The Co-Design Playback Figure illustrates the processes for co-design that were undertaken for the SANE model. When we co-convened with the Council for Intellectual Disability (thank you David!) and recruited people in partnership with Autism Awareness Australia and Batyr all the processes were adapted to ensure community fit. This included the ALIVE National Centre lead for mob co-design Phil holding conversations with Aboriginal people.

 

WHAT DID WE LEARN?

We learnt a lot about what people were looking for in a digital based service model. We learnt that people want a culturally safe service that is trauma informed, where personal stories and information is gathered ahead to inform the first encounter, and people receive a warm welcome. This welcome, for the majority of people, is preferably from someone with lived-experience (who has either read or heard their story ahead).

We heard that the welcome should be found on a strengths-based model and the overall service should reflect recovery oriented language. Clear navigation and communication throughout the service journey was important, including following up with people regularly to get into the supportive pathway. Tailoring everything according to people’s needs, involving family and carers where desired and possible, and consistency and flexibility were also key experiential goals.  There were differences between some groups though in terms of who might deliver a warm welcome or provide ongoing navigational support. To set the scene for co-design and warm up, co-designers imagined the future state of the mental health system using photos. Some people shared photos ahead (auto/self generated) and others selected from pre-identified (prompts) photos (stock images).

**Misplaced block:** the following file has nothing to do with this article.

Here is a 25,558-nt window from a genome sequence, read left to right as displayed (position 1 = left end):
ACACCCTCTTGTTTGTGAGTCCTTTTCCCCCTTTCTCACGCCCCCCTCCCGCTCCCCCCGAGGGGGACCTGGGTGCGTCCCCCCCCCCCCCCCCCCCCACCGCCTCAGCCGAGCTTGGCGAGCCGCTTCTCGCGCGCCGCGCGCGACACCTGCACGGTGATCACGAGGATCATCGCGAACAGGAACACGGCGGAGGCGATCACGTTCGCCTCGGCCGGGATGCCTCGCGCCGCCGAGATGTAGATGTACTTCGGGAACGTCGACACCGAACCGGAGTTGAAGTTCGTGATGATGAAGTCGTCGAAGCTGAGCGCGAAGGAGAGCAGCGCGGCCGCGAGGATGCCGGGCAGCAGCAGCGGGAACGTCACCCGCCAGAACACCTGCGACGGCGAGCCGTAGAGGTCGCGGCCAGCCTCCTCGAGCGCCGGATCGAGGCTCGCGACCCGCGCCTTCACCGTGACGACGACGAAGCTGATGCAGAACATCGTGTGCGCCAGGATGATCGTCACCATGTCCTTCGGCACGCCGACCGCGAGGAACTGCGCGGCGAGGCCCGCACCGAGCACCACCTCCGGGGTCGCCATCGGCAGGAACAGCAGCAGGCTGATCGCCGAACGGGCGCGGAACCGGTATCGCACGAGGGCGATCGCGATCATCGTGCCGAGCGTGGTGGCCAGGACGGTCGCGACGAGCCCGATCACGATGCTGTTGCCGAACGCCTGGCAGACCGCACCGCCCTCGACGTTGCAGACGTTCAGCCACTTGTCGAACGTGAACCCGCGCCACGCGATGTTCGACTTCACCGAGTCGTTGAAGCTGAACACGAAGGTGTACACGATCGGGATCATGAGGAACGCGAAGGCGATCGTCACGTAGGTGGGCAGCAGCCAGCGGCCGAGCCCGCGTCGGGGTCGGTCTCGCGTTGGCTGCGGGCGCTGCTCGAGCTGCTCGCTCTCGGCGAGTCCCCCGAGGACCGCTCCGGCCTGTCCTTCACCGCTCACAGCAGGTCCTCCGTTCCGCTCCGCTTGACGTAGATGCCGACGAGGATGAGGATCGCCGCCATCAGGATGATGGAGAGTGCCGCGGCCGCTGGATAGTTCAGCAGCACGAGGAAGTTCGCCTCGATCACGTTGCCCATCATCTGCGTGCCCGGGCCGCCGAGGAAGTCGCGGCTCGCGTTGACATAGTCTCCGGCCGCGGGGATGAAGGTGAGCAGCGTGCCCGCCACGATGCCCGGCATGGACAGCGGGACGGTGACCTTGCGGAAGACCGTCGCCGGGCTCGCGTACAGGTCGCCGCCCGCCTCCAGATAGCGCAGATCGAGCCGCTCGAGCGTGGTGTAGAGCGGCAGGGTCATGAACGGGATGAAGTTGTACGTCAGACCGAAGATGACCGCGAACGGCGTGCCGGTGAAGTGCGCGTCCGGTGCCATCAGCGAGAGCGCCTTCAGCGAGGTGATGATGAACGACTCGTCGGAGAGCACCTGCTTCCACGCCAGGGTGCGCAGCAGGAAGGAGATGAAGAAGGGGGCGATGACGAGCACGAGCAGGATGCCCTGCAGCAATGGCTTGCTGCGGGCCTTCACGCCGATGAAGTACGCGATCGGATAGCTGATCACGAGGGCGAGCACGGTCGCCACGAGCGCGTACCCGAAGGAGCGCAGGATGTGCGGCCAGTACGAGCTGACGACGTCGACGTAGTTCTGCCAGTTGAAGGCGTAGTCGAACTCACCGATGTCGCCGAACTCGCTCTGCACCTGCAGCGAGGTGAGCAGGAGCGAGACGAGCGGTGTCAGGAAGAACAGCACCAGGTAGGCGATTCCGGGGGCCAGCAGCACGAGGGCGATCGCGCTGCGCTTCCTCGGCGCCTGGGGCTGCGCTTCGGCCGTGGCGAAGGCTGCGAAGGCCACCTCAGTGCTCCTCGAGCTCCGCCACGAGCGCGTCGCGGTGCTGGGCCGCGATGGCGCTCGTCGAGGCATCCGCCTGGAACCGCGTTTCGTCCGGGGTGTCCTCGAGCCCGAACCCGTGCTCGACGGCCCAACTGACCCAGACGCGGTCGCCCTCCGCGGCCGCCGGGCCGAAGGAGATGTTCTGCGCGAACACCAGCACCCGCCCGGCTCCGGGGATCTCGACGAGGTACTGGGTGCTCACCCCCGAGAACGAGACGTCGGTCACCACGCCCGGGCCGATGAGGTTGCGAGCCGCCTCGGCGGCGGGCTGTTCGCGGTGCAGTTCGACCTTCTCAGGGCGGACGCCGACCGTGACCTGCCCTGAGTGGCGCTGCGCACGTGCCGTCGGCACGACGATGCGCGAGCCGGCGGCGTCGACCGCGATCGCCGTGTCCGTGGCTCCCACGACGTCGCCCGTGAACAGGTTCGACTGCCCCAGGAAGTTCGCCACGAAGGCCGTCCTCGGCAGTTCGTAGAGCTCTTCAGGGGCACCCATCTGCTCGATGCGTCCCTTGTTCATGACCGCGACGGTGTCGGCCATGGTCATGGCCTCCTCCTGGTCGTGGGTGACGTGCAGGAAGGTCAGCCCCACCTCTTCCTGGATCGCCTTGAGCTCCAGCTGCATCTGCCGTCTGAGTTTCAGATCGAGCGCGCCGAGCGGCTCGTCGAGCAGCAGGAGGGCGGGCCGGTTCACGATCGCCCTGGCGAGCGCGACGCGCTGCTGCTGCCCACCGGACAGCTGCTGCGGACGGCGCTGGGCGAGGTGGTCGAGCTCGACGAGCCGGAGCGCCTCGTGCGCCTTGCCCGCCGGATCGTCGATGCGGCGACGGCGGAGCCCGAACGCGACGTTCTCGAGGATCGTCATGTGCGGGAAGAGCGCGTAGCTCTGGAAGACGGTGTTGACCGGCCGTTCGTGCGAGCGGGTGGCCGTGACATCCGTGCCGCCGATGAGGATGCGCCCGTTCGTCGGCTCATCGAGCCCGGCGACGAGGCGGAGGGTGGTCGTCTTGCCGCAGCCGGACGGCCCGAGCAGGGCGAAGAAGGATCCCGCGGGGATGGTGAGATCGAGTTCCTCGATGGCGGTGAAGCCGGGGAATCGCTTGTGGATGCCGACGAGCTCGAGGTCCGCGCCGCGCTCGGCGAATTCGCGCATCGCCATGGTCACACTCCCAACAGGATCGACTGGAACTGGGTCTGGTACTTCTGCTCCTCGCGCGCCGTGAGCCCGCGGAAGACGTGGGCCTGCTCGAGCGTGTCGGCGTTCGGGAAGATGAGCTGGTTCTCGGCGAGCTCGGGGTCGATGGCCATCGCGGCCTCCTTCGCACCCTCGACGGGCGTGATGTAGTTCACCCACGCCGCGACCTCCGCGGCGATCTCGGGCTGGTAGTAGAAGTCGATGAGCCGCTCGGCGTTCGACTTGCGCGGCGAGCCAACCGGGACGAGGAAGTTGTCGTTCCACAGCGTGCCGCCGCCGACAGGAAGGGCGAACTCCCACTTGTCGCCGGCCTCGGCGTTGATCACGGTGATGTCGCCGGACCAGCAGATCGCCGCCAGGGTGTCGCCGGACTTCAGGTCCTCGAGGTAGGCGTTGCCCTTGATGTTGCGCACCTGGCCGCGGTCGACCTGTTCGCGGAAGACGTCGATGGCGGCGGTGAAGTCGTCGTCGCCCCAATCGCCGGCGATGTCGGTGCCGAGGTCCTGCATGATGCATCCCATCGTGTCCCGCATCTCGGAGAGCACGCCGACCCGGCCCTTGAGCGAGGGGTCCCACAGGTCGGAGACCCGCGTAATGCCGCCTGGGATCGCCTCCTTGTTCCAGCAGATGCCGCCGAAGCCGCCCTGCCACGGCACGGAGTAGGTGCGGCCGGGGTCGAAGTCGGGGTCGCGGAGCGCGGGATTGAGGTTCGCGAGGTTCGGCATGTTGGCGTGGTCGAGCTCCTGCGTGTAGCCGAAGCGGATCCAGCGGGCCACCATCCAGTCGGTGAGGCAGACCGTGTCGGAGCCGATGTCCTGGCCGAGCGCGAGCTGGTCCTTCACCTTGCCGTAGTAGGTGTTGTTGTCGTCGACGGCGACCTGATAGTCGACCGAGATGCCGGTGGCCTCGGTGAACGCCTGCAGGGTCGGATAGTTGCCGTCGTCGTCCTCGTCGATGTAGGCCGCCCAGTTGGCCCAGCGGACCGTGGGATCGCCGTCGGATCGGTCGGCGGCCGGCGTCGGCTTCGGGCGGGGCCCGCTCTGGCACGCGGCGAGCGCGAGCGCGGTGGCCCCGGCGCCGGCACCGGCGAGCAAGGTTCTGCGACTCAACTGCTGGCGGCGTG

Figure 2: Photo images selected in the warm up to share feelings about current mental health care system and vision future state.

We also heard about the barriers people experience to engage in digital service models and there was a lot of discussion about the sort of online groups that people might like to take part in. This valuable information was gathered with co-designers using ‘A Day in the Life’ activity to understand technology uses. The co-design team developed different personas from collective information that was shared and shared this information in two interdisciplinary co-design workshops with SANE staff and stakeholders. The ALIVE National Centre for Mental Health Research Translation provided SANE and the digital partners FOLK with the following conceptual design to inform future stages.

 

Figure 3: Conceptual design for SANE’s digital service model for people with complex mental health needs co-created with 62 co-designers from July-October 2021.

 

WHAT HAPPENS NEXT?

The service model is now available and being piloted Australia-wide during 2022-2023 through PHNs (Primary Health Networks).